If more voters shift to mail option, clerks will need funding, rule changes

By Barb Byrum/Ingham County Clerk

This article originally appeared in the April 2020 edition of Michigan Counties.

In March, Secretary of State Jocelyn Benson said her office would mail an application for an absent voter ballot to all qualified registered voters who have an election on May 5. Michigan law requires that voters submit a written request for an absent voter ballot. Many city and township clerks now maintain a Permanent Absent Voter (AV) List, where they mail an application for an absent voter ballot to those who have signed up for the list before each election. For those voters that are not already on the Permanent AV List, they can certainly still vote by mail in any election they choose, they would just need to find the request form for that specific election.

 

Typically, May special elections see lower turnout, so perhaps if voters receive an application for an absent voter ballot, more will participate. Benson has argued that by encouraging absent voter participation, her office is helping promote public health and keeping democracy protected. During the March 10 presidential primary election, we learned what a significant increase in no-reason absentee voting, as well as same-day voter registration, looks like for those running elections.

 

When holding an election by mail, which the May special election essentially will be, arguably on a smaller scale than the August 2020 election will be, local clerks are going to need additional resources.

 

The need to start processing ballots the day before the election is heightened, when almost all ballots will be absent voter ballots. The current proposed legislation does not allow for the early tabulation of ballots. The current proposal allows for the processing of ballots, which includes: Opening the outer envelope, while keeping the voted ballot still in the secrecy envelope and removing the ballot stub.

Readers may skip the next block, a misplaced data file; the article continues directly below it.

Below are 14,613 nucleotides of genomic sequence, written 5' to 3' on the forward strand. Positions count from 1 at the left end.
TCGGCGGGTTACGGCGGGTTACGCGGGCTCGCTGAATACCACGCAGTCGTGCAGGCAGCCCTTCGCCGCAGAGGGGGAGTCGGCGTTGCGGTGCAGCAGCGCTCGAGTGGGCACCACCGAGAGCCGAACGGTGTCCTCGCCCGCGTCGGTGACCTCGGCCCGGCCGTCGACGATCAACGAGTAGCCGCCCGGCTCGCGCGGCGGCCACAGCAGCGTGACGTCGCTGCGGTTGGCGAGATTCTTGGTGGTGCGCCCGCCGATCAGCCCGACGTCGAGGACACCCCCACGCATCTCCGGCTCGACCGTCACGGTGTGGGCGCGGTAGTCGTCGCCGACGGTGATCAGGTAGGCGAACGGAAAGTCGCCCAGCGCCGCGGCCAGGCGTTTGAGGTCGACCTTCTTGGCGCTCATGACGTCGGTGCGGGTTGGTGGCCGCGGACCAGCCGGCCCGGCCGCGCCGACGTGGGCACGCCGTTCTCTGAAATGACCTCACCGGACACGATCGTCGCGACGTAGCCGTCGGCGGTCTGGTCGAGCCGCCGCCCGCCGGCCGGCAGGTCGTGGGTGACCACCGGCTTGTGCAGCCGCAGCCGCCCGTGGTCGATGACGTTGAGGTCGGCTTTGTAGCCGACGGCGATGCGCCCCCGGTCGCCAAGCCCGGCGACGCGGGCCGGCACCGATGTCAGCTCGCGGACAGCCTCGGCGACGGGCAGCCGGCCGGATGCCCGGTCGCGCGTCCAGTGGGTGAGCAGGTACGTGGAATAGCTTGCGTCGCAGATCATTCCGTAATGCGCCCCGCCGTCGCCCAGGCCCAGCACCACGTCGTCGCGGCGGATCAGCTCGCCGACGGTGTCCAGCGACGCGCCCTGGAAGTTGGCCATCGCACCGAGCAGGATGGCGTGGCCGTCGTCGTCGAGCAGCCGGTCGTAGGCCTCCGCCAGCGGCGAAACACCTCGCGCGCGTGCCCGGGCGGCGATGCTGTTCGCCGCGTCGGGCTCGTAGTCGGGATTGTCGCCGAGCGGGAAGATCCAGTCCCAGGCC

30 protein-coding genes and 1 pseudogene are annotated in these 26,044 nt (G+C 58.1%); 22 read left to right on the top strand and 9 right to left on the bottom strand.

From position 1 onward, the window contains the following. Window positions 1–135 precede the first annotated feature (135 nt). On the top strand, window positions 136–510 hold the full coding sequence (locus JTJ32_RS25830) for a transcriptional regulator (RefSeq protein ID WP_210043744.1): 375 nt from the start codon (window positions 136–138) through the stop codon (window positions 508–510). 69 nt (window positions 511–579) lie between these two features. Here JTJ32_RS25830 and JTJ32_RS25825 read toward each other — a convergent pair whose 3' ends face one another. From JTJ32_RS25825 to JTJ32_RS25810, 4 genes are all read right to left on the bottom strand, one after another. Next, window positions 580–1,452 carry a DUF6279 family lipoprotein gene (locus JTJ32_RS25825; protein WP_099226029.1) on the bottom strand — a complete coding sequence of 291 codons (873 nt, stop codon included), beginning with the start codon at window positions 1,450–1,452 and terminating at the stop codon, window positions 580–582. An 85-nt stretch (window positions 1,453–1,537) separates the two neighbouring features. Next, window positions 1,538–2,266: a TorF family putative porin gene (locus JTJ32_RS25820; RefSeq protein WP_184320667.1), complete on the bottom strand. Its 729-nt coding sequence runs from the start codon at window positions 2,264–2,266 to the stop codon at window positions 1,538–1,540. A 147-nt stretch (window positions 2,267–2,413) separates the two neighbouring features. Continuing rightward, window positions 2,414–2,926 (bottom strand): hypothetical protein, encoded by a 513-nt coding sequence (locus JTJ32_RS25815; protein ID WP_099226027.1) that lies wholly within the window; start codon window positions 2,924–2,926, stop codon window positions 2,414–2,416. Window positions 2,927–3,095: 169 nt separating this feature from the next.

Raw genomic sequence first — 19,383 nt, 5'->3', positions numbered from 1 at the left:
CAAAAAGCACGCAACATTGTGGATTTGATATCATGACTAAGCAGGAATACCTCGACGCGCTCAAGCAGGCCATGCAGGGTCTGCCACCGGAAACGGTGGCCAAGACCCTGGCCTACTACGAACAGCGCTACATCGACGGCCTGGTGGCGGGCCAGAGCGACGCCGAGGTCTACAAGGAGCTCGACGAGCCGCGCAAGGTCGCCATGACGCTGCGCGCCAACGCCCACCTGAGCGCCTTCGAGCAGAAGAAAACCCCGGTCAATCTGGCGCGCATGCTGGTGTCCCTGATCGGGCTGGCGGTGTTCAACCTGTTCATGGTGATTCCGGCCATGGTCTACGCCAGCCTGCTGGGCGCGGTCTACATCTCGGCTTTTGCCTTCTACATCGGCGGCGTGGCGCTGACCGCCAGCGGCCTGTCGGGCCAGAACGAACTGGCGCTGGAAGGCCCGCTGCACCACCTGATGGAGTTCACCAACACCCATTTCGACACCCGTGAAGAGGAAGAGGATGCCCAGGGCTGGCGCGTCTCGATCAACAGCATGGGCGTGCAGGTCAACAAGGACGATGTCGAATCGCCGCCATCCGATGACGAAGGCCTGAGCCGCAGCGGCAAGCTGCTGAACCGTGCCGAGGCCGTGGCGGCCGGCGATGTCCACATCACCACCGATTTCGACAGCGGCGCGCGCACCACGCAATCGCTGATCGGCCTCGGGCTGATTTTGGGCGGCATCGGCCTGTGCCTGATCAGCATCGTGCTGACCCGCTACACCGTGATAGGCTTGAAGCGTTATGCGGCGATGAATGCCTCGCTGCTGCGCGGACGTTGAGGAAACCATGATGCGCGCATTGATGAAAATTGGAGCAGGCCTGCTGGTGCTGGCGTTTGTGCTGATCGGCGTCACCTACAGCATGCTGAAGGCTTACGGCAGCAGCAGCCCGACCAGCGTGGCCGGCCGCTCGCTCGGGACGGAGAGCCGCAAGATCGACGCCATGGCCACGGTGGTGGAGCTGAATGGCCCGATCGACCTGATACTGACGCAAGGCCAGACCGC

Also, some local clerks who have never had an absent voter counting board (AVCB), which is essentially a separate precinct set up for the sole purpose of processing absent voter ballots, are all of a sudden going to find themselves in need of this process. AVCBs are not necessarily difficult to carry out, but will require an extra supply of election inspectors and now, with the concerns about COVID-19, clerks will certainly see a decrease in staff. AVCBs also need their own tabulators that need to be tested and set up for this purpose. Coupled with the need to do significant mailings and data entry for those mailings before the election in a timely manner (tracking in the Qualified Voter File when absent voter ballot applications are received, absent voter ballots are mailed, absent voter ballots are received, etc.), clerks are going to have some new, perhaps even un-identified, opportunities to overcome.

 

Although voting by mail, or as us Michiganders know it, absent voting, seems like it protects everyone’s right to vote, there will still be a need for local clerks to have precincts open and their offices open for those individuals who need to go to the poll to vote or those that need to register to vote with their local clerk on Election Day.

 

Most of the above concerns will land on the shoulders of the local (city and township) clerks, but the County Clerks stand ready to assist in any way we can. Perhaps County Clerks can assist local clerks in coordinating AVCBs, lending extra equipment for AVCBs, or assisting with same-day voter registration in local clerks’ offices. Safe and secure elections are our primary goal and we look forward to continuing to serve the voters of Michigan in that capacity.

Barb Byrum is a board member for the Michigan Association of County Clerks.

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